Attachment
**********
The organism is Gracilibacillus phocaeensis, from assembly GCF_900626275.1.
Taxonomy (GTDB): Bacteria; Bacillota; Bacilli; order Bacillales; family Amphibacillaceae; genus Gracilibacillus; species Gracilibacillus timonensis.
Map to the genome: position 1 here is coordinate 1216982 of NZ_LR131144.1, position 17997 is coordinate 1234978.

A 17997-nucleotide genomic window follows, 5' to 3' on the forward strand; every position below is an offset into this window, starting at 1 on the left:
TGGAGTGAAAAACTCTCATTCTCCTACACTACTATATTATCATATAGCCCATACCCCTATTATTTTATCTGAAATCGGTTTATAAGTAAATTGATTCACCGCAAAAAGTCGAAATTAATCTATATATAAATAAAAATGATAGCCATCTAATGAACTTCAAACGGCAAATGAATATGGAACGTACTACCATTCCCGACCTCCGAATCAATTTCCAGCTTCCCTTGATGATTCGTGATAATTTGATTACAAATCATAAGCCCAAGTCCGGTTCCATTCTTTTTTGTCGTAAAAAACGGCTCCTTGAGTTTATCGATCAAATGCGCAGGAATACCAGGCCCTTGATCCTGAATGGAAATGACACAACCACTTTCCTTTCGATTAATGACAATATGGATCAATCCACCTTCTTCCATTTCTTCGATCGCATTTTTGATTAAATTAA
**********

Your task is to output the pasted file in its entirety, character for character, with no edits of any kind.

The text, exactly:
The organism is Gracilibacillus phocaeensis, from assembly GCF_900626275.1.
Taxonomy (GTDB): Bacteria; Bacillota; Bacilli; order Bacillales; family Amphibacillaceae; genus Gracilibacillus; species Gracilibacillus timonensis.
Map to the genome: position 1 here is coordinate 1216982 of NZ_LR131144.1, position 17997 is coordinate 1234978.

A 17997-nucleotide genomic window follows, 5' to 3' on the forward strand; every position below is an offset into this window, starting at 1 on the left:
TGGAGTGAAAAACTCTCATTCTCCTACACTACTATATTATCATATAGCCCATACCCCTATTATTTTATCTGAAATCGGTTTATAAGTAAATTGATTCACCGCAAAAAGTCGAAATTAATCTATATATAAATAAAAATGATAGCCATCTAATGAACTTCAAACGGCAAATGAATATGGAACGTACTACCATTCCCGACCTCCGAATCAATTTCCAGCTTCCCTTGATGATTCGTGATAATTTGATTACAAATCATAAGCCCAAGTCCGGTTCCATTCTTTTTTGTCGTAAAAAACGGCTCCTTGAGTTTATCGATCAAATGCGCAGGAATACCAGGCCCTTGATCCTGAATGGAAATGACACAACCACTTTCCTTTCGATTAATGACAATATGGATCAATCCACCTTCTTCCATTTCTTCGATCGCATTTTTGATTAAATTAA